Aussie heavyweight calls for KiwiSaver compulsion
New Zealand should make KiwiSaver compulsory and get rid of the early withdrawal option for first-home buyers, a former Australian Cabinet Minister says.
Tuesday, September 18th 2012, 7:35AM 2 Comments
by Niko Kloeten
Nick Sherry, who was Australia’s first Minister for Superannuation, told the Institute of Financial Professionals (INFINZ) conference, what New Zealand should do to boost savings and capital markets and improve retirement incomes.
Sherry, who recently ended his 22-year stint in the Australian Senate, said that KiwiSaver was a good start but compulsory superannuation such as what Australia has would be a better option.
“I’m a strong advocate of compulsion for the simple, practical reason that the majority of people do not save for retirement. There’s a significant level of inertia and the only way to overcome that is to have a compulsory system,” he said.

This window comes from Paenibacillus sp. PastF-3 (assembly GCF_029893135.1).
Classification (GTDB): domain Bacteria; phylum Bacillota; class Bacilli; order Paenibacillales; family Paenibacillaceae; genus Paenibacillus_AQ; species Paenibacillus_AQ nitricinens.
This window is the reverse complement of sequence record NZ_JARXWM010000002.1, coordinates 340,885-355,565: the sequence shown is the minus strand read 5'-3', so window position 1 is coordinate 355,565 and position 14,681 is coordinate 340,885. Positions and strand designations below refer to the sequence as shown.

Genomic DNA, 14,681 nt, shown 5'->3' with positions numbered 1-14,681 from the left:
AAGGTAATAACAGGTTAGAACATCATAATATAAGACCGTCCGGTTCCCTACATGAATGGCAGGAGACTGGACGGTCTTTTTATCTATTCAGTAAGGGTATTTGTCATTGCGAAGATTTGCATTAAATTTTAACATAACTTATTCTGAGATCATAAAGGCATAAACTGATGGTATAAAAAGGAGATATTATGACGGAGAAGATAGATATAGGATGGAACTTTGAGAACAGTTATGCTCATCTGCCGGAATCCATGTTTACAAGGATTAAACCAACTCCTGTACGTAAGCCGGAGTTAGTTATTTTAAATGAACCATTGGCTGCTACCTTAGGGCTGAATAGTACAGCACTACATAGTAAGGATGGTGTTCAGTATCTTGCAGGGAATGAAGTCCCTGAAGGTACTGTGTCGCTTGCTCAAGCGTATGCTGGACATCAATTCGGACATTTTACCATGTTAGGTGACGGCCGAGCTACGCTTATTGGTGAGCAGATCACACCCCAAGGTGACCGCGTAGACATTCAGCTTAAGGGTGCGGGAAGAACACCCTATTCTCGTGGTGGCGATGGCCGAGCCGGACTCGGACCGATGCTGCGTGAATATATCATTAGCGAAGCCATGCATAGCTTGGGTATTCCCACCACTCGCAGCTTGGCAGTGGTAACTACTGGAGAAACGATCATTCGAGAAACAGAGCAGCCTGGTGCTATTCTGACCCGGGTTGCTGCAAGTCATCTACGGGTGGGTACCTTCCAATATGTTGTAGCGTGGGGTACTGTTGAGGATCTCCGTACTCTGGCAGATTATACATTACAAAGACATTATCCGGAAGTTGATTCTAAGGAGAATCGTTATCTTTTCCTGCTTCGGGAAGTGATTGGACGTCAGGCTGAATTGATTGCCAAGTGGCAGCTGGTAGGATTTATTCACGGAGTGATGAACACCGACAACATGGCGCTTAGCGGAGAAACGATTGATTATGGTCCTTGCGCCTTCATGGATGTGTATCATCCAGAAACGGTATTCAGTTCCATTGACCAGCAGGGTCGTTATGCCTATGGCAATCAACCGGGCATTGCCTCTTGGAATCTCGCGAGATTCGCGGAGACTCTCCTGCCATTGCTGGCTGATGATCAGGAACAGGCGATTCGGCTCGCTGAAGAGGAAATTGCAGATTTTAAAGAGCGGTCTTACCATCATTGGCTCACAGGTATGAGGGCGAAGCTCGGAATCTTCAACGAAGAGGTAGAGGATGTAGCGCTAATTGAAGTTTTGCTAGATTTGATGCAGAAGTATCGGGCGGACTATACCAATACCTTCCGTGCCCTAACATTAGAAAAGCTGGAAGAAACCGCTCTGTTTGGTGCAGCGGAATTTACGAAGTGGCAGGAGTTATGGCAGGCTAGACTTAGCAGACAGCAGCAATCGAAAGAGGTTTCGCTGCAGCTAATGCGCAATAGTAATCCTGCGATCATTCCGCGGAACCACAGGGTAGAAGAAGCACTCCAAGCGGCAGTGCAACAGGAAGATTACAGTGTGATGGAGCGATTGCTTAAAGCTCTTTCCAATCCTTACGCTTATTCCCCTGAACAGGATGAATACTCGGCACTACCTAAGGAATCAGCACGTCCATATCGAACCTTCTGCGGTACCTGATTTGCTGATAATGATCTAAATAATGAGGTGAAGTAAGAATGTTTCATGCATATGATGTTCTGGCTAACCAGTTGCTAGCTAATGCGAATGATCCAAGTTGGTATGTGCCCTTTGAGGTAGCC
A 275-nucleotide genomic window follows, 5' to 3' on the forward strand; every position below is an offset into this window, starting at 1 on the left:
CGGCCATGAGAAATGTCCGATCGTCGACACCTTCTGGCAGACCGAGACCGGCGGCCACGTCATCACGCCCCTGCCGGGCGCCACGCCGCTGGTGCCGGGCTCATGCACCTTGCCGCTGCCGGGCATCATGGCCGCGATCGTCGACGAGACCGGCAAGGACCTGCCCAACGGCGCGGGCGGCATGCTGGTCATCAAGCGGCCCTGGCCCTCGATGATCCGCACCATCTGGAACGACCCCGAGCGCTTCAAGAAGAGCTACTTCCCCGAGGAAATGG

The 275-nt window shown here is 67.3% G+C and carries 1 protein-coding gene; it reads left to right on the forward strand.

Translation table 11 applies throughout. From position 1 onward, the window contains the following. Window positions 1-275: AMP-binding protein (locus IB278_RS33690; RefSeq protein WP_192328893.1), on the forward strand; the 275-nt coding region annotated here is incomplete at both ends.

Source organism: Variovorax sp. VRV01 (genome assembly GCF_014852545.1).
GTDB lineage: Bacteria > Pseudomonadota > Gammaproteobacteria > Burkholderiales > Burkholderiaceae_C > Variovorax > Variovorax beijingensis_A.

Compulsory super is also an “important social policy” that “adds to retirement incomes in Australia in a sustainable way.”
KiwiSaver should be made compulsory because it would significantly reduce the need for government subsidies, Sherry said, citing research that showed about 43% of the total funds under management in the scheme had come from government tax credits.
“You have to ask whether at least some of that money can put to better purpose in the government context,” he said.
Sherry said contribution rates would have to be low initially if KiwiSaver were made compulsory; for instance, Australia’s compulsory superannuation started at only a 3% contribution rate.
Compulsory super, including raising the minimum contribution rate from 9% to 12%, was one of the only issues on which there was bipartisan political agreement in Australia, he said.
Sherry had other advice on how to improve KiwiSaver: ditch the first-home buyer early withdrawal option.
“I’m not supporter of early access for first home ownership as it diverts funds from retirement savings and adds to administration costs,” he said.
Helping first-home buyers was a “legitimate government policy”, he said, but it “should be administered by a separate set of incentives.”
Niko Kloeten can be contacted at email@example.com
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